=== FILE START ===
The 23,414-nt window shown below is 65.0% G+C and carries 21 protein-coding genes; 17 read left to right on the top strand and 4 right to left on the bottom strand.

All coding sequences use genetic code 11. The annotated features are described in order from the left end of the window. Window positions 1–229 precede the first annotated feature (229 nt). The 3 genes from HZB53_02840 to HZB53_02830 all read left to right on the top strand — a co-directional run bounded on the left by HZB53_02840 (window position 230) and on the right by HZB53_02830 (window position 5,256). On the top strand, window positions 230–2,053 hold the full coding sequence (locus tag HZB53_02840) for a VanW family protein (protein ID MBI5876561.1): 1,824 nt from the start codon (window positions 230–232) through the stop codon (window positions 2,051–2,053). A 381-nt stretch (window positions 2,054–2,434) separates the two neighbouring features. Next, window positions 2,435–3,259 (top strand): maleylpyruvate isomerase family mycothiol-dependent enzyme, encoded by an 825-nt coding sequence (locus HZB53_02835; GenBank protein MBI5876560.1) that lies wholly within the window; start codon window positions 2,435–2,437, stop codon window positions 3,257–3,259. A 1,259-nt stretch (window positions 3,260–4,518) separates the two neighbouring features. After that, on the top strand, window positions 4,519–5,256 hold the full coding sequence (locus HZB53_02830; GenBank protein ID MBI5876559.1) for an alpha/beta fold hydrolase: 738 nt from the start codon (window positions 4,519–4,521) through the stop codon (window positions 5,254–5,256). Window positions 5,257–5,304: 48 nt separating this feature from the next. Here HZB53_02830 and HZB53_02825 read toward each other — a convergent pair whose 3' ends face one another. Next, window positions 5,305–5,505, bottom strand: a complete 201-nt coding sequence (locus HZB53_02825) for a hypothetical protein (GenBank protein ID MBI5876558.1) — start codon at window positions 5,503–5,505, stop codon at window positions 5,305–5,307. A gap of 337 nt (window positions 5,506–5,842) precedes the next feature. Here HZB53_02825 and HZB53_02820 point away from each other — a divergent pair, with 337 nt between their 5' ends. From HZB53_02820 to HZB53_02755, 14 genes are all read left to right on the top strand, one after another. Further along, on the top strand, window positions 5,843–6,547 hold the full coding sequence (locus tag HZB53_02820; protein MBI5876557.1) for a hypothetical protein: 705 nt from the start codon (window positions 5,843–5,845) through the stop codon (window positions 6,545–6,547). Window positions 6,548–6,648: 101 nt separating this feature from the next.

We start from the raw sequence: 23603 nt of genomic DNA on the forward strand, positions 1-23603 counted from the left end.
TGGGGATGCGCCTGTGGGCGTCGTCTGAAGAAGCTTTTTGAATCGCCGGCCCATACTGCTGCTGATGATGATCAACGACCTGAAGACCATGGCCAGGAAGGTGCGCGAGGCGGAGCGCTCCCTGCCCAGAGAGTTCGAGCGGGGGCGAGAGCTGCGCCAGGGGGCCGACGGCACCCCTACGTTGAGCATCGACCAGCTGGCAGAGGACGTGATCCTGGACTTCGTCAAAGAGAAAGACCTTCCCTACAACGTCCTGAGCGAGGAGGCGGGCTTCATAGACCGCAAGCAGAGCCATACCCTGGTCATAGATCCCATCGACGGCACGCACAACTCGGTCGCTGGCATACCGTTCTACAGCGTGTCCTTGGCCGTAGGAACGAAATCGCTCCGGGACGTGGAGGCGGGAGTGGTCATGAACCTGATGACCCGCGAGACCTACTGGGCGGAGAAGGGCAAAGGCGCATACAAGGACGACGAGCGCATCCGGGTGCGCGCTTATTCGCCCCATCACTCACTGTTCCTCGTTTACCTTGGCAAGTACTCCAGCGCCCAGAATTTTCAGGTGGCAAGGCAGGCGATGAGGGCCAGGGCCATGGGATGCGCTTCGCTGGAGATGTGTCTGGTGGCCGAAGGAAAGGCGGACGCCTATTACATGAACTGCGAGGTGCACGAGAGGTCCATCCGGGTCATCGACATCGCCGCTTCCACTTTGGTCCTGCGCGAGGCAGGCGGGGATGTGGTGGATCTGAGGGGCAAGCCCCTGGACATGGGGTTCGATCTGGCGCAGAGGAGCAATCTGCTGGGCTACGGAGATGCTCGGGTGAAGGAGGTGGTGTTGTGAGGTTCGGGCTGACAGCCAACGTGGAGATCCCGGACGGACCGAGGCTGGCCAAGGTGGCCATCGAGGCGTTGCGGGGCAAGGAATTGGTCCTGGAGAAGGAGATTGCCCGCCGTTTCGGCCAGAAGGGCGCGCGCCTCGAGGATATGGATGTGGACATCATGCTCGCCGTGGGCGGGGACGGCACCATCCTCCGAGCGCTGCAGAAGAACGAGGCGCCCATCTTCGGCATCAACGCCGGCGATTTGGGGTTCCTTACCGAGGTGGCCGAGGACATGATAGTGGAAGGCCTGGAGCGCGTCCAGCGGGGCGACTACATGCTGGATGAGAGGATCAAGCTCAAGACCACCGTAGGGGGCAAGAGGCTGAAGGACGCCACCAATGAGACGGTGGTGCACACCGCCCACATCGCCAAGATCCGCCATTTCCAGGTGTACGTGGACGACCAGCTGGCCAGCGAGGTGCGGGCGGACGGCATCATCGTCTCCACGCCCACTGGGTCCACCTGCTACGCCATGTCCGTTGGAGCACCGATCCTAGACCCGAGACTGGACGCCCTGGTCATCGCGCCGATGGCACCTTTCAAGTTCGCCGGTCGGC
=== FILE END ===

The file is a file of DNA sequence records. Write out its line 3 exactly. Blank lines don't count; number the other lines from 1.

We start from the raw sequence: 23603 nt of genomic DNA on the forward strand, positions 1-23603 counted from the left end.